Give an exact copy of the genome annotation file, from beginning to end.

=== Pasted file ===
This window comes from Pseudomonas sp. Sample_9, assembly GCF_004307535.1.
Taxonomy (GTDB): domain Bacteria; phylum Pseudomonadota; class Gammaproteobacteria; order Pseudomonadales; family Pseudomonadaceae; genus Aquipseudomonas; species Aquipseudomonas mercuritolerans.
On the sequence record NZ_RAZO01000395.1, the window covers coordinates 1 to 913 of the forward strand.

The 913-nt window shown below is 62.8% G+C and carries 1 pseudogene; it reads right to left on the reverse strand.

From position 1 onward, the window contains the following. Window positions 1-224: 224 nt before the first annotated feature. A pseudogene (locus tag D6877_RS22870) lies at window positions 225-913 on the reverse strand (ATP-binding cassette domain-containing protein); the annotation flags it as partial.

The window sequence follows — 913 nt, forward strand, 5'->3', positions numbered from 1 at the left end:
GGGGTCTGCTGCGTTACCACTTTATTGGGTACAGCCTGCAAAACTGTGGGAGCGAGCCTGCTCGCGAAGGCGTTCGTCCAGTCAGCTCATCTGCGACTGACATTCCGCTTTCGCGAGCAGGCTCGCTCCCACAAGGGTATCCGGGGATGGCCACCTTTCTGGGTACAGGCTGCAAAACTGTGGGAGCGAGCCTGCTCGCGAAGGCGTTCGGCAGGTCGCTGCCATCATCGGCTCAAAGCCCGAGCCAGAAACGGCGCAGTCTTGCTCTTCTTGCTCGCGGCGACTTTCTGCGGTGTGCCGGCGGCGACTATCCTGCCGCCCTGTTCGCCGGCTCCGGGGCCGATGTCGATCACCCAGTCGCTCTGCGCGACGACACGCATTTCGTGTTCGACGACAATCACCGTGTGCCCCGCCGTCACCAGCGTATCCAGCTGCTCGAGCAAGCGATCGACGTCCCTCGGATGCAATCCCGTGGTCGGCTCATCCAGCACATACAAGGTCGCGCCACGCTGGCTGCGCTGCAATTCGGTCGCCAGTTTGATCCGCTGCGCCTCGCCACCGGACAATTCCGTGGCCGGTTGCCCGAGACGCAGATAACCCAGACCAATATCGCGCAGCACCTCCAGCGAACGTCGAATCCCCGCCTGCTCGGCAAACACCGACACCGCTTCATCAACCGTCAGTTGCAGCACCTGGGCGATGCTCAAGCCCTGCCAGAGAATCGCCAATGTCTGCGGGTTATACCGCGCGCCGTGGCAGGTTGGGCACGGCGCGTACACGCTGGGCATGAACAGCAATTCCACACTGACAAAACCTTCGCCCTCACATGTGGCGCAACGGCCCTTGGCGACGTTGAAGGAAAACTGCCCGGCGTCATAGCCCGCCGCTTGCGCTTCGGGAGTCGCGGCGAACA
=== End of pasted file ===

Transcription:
This window comes from Pseudomonas sp. Sample_9, assembly GCF_004307535.1.
Taxonomy (GTDB): domain Bacteria; phylum Pseudomonadota; class Gammaproteobacteria; order Pseudomonadales; family Pseudomonadaceae; genus Aquipseudomonas; species Aquipseudomonas mercuritolerans.
On the sequence record NZ_RAZO01000395.1, the window covers coordinates 1 to 913 of the forward strand.

The 913-nt window shown below is 62.8% G+C and carries 1 pseudogene; it reads right to left on the reverse strand.

From position 1 onward, the window contains the following. Window positions 1-224: 224 nt before the first annotated feature. A pseudogene (locus tag D6877_RS22870) lies at window positions 225-913 on the reverse strand (ATP-binding cassette domain-containing protein); the annotation flags it as partial.

The window sequence follows — 913 nt, forward strand, 5'->3', positions numbered from 1 at the left end:
GGGGTCTGCTGCGTTACCACTTTATTGGGTACAGCCTGCAAAACTGTGGGAGCGAGCCTGCTCGCGAAGGCGTTCGTCCAGTCAGCTCATCTGCGACTGACATTCCGCTTTCGCGAGCAGGCTCGCTCCCACAAGGGTATCCGGGGATGGCCACCTTTCTGGGTACAGGCTGCAAAACTGTGGGAGCGAGCCTGCTCGCGAAGGCGTTCGGCAGGTCGCTGCCATCATCGGCTCAAAGCCCGAGCCAGAAACGGCGCAGTCTTGCTCTTCTTGCTCGCGGCGACTTTCTGCGGTGTGCCGGCGGCGACTATCCTGCCGCCCTGTTCGCCGGCTCCGGGGCCGATGTCGATCACCCAGTCGCTCTGCGCGACGACACGCATTTCGTGTTCGACGACAATCACCGTGTGCCCCGCCGTCACCAGCGTATCCAGCTGCTCGAGCAAGCGATCGACGTCCCTCGGATGCAATCCCGTGGTCGGCTCATCCAGCACATACAAGGTCGCGCCACGCTGGCTGCGCTGCAATTCGGTCGCCAGTTTGATCCGCTGCGCCTCGCCACCGGACAATTCCGTGGCCGGTTGCCCGAGACGCAGATAACCCAGACCAATATCGCGCAGCACCTCCAGCGAACGTCGAATCCCCGCCTGCTCGGCAAACACCGACACCGCTTCATCAACCGTCAGTTGCAGCACCTGGGCGATGCTCAAGCCCTGCCAGAGAATCGCCAATGTCTGCGGGTTATACCGCGCGCCGTGGCAGGTTGGGCACGGCGCGTACACGCTGGGCATGAACAGCAATTCCACACTGACAAAACCTTCGCCCTCACATGTGGCGCAACGGCCCTTGGCGACGTTGAAGGAAAACTGCCCGGCGTCATAGCCCGCCGCTTGCGCTTCGGGAGTCGCGGCGAACA